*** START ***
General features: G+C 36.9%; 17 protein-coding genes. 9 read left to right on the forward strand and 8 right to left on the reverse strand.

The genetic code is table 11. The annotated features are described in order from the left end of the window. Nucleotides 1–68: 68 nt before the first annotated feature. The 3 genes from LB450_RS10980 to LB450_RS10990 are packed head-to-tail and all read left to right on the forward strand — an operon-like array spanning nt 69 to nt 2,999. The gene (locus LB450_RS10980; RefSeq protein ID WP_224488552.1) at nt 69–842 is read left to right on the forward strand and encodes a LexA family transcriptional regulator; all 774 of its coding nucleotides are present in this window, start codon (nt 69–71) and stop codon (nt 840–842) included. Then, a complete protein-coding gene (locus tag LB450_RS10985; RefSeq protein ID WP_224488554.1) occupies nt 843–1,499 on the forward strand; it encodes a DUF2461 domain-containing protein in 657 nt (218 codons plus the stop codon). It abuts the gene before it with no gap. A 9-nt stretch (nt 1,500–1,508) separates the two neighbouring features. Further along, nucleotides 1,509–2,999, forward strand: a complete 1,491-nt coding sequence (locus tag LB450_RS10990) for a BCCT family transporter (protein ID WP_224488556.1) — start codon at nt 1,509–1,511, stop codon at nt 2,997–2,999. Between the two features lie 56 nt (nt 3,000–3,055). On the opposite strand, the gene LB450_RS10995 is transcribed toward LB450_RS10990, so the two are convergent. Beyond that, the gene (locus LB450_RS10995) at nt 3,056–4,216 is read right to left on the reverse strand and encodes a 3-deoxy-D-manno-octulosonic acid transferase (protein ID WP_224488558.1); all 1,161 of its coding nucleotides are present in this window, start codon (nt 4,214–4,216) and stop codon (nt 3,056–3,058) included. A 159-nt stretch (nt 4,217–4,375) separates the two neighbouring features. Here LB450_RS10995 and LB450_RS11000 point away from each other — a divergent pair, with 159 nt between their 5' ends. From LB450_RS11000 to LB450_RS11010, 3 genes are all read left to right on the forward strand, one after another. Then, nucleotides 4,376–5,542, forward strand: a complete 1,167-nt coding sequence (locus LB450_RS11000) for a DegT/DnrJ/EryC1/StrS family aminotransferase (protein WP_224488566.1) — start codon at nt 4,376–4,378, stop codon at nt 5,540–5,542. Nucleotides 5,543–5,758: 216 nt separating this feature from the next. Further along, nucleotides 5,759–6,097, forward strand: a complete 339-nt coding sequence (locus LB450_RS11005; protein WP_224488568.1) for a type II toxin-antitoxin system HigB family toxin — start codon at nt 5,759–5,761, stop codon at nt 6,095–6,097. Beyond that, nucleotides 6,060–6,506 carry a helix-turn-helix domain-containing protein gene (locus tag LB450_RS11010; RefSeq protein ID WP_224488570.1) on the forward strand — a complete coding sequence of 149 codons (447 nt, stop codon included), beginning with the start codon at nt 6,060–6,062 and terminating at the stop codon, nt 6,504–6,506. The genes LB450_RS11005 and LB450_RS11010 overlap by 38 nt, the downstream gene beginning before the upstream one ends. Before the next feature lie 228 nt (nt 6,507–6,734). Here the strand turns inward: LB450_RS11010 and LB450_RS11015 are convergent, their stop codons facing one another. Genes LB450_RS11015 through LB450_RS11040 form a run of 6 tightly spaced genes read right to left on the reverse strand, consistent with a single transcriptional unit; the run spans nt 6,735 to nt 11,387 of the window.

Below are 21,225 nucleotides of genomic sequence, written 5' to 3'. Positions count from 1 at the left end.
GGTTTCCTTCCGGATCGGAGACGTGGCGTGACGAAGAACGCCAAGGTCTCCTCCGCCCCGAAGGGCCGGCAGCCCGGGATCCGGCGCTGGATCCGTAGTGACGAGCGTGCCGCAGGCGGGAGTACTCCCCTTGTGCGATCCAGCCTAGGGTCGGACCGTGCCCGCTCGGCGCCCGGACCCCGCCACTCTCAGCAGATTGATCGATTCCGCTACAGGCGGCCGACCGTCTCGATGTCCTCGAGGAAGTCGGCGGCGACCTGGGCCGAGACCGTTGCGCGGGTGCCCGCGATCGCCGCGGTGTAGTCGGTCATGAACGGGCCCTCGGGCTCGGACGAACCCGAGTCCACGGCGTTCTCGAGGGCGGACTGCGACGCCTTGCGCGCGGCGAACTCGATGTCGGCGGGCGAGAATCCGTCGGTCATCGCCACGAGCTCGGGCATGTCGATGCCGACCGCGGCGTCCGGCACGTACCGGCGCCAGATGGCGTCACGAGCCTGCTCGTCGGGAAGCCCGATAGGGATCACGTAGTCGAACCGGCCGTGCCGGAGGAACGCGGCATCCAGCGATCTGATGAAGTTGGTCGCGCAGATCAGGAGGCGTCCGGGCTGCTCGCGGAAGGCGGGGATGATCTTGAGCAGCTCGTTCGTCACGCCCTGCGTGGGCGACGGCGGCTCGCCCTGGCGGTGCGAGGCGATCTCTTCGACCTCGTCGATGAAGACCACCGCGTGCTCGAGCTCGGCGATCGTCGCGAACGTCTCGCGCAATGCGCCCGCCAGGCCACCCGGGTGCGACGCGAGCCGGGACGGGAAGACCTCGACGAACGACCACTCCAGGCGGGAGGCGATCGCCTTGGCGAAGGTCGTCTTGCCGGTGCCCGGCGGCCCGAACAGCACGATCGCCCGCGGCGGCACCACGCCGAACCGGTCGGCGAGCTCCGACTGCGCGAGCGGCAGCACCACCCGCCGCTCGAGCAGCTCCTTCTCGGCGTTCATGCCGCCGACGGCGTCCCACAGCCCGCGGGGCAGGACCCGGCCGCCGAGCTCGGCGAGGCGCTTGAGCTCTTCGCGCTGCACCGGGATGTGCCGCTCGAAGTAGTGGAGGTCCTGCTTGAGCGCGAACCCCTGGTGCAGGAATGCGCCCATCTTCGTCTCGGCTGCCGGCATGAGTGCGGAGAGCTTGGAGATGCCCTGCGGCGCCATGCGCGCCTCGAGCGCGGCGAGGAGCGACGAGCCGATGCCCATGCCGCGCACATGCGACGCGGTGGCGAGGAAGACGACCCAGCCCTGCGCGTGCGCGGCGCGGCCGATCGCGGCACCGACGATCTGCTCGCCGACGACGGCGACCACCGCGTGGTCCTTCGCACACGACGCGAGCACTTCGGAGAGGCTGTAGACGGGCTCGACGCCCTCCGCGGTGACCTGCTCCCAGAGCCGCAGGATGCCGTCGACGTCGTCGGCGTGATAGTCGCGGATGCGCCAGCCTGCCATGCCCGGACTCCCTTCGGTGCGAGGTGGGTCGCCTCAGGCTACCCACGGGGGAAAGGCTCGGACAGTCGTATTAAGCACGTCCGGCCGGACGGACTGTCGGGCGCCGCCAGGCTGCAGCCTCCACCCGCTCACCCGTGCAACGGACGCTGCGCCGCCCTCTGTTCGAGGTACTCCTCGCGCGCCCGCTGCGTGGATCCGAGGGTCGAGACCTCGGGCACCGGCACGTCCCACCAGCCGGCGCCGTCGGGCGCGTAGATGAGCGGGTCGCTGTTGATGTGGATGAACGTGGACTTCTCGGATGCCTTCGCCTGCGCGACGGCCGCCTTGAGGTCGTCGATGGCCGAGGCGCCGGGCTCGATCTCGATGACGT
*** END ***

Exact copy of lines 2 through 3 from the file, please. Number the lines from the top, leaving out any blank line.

The genetic code is table 11. The annotated features are described in order from the left end of the window. Nucleotides 1–68: 68 nt before the first annotated feature. The 3 genes from LB450_RS10980 to LB450_RS10990 are packed head-to-tail and all read left to right on the forward strand — an operon-like array spanning nt 69 to nt 2,999. The gene (locus LB450_RS10980; RefSeq protein ID WP_224488552.1) at nt 69–842 is read left to right on the forward strand and encodes a LexA family transcriptional regulator; all 774 of its coding nucleotides are present in this window, start codon (nt 69–71) and stop codon (nt 840–842) included. Then, a complete protein-coding gene (locus tag LB450_RS10985; RefSeq protein ID WP_224488554.1) occupies nt 843–1,499 on the forward strand; it encodes a DUF2461 domain-containing protein in 657 nt (218 codons plus the stop codon). It abuts the gene before it with no gap. A 9-nt stretch (nt 1,500–1,508) separates the two neighbouring features. Further along, nucleotides 1,509–2,999, forward strand: a complete 1,491-nt coding sequence (locus tag LB450_RS10990) for a BCCT family transporter (protein ID WP_224488556.1) — start codon at nt 1,509–1,511, stop codon at nt 2,997–2,999. Between the two features lie 56 nt (nt 3,000–3,055). On the opposite strand, the gene LB450_RS10995 is transcribed toward LB450_RS10990, so the two are convergent. Beyond that, the gene (locus LB450_RS10995) at nt 3,056–4,216 is read right to left on the reverse strand and encodes a 3-deoxy-D-manno-octulosonic acid transferase (protein ID WP_224488558.1); all 1,161 of its coding nucleotides are present in this window, start codon (nt 4,214–4,216) and stop codon (nt 3,056–3,058) included. A 159-nt stretch (nt 4,217–4,375) separates the two neighbouring features. Here LB450_RS10995 and LB450_RS11000 point away from each other — a divergent pair, with 159 nt between their 5' ends. From LB450_RS11000 to LB450_RS11010, 3 genes are all read left to right on the forward strand, one after another. Then, nucleotides 4,376–5,542, forward strand: a complete 1,167-nt coding sequence (locus LB450_RS11000) for a DegT/DnrJ/EryC1/StrS family aminotransferase (protein WP_224488566.1) — start codon at nt 4,376–4,378, stop codon at nt 5,540–5,542. Nucleotides 5,543–5,758: 216 nt separating this feature from the next. Further along, nucleotides 5,759–6,097, forward strand: a complete 339-nt coding sequence (locus LB450_RS11005; protein WP_224488568.1) for a type II toxin-antitoxin system HigB family toxin — start codon at nt 5,759–5,761, stop codon at nt 6,095–6,097. Beyond that, nucleotides 6,060–6,506 carry a helix-turn-helix domain-containing protein gene (locus tag LB450_RS11010; RefSeq protein ID WP_224488570.1) on the forward strand — a complete coding sequence of 149 codons (447 nt, stop codon included), beginning with the start codon at nt 6,060–6,062 and terminating at the stop codon, nt 6,504–6,506. The genes LB450_RS11005 and LB450_RS11010 overlap by 38 nt, the downstream gene beginning before the upstream one ends. Before the next feature lie 228 nt (nt 6,507–6,734). Here the strand turns inward: LB450_RS11010 and LB450_RS11015 are convergent, their stop codons facing one another. Genes LB450_RS11015 through LB450_RS11040 form a run of 6 tightly spaced genes read right to left on the reverse strand, consistent with a single transcriptional unit; the run spans nt 6,735 to nt 11,387 of the window.

Below are 21,225 nucleotides of genomic sequence, written 5' to 3'. Positions count from 1 at the left end.